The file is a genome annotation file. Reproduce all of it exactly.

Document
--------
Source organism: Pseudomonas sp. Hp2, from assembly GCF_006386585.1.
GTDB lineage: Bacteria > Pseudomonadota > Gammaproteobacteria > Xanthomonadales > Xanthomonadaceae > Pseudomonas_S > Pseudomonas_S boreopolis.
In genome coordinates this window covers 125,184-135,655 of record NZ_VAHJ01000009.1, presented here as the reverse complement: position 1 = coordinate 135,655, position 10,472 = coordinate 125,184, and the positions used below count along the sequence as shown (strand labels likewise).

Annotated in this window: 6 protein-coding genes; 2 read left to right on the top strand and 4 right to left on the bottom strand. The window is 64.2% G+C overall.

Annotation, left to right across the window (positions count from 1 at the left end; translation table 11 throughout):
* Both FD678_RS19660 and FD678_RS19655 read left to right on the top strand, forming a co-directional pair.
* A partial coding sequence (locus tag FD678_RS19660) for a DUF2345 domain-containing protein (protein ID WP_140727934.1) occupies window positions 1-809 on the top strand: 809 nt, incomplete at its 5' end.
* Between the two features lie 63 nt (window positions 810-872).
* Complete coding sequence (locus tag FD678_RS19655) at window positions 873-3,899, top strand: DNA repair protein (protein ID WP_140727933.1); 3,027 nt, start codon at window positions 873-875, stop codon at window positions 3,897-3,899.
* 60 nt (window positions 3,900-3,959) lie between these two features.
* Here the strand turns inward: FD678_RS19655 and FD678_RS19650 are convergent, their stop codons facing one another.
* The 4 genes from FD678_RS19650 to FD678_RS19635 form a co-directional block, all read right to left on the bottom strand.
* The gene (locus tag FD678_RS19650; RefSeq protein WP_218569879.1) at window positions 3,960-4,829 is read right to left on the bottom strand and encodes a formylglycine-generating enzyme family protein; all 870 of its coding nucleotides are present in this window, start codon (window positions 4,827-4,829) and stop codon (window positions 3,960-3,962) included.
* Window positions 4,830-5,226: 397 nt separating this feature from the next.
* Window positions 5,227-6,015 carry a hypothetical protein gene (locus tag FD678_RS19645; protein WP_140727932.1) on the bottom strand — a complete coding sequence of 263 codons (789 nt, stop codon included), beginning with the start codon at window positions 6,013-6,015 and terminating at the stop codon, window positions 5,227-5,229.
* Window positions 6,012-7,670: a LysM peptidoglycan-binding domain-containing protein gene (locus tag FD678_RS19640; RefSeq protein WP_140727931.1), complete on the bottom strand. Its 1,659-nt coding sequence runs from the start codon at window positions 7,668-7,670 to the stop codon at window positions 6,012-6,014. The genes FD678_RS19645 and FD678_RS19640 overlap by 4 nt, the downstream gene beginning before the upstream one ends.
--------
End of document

Source organism: Pseudomonas sp. Hp2, from assembly GCF_006386585.1.
GTDB lineage: Bacteria > Pseudomonadota > Gammaproteobacteria > Xanthomonadales > Xanthomonadaceae > Pseudomonas_S > Pseudomonas_S boreopolis.
In genome coordinates this window covers 125,184-135,655 of record NZ_VAHJ01000009.1, presented here as the reverse complement: position 1 = coordinate 135,655, position 10,472 = coordinate 125,184, and the positions used below count along the sequence as shown (strand labels likewise).

Annotated in this window: 6 protein-coding genes; 2 read left to right on the top strand and 4 right to left on the bottom strand. The window is 64.2% G+C overall.

Annotation, left to right across the window (positions count from 1 at the left end; translation table 11 throughout):
* Both FD678_RS19660 and FD678_RS19655 read left to right on the top strand, forming a co-directional pair.
* A partial coding sequence (locus tag FD678_RS19660) for a DUF2345 domain-containing protein (protein ID WP_140727934.1) occupies window positions 1-809 on the top strand: 809 nt, incomplete at its 5' end.
* Between the two features lie 63 nt (window positions 810-872).
* Complete coding sequence (locus tag FD678_RS19655) at window positions 873-3,899, top strand: DNA repair protein (protein ID WP_140727933.1); 3,027 nt, start codon at window positions 873-875, stop codon at window positions 3,897-3,899.
* 60 nt (window positions 3,900-3,959) lie between these two features.
* Here the strand turns inward: FD678_RS19655 and FD678_RS19650 are convergent, their stop codons facing one another.
* The 4 genes from FD678_RS19650 to FD678_RS19635 form a co-directional block, all read right to left on the bottom strand.
* The gene (locus tag FD678_RS19650; RefSeq protein WP_218569879.1) at window positions 3,960-4,829 is read right to left on the bottom strand and encodes a formylglycine-generating enzyme family protein; all 870 of its coding nucleotides are present in this window, start codon (window positions 4,827-4,829) and stop codon (window positions 3,960-3,962) included.
* Window positions 4,830-5,226: 397 nt separating this feature from the next.
* Window positions 5,227-6,015 carry a hypothetical protein gene (locus tag FD678_RS19645; protein WP_140727932.1) on the bottom strand — a complete coding sequence of 263 codons (789 nt, stop codon included), beginning with the start codon at window positions 6,013-6,015 and terminating at the stop codon, window positions 5,227-5,229.
* Window positions 6,012-7,670: a LysM peptidoglycan-binding domain-containing protein gene (locus tag FD678_RS19640; RefSeq protein WP_140727931.1), complete on the bottom strand. Its 1,659-nt coding sequence runs from the start codon at window positions 7,668-7,670 to the stop codon at window positions 6,012-6,014. The genes FD678_RS19645 and FD678_RS19640 overlap by 4 nt, the downstream gene beginning before the upstream one ends.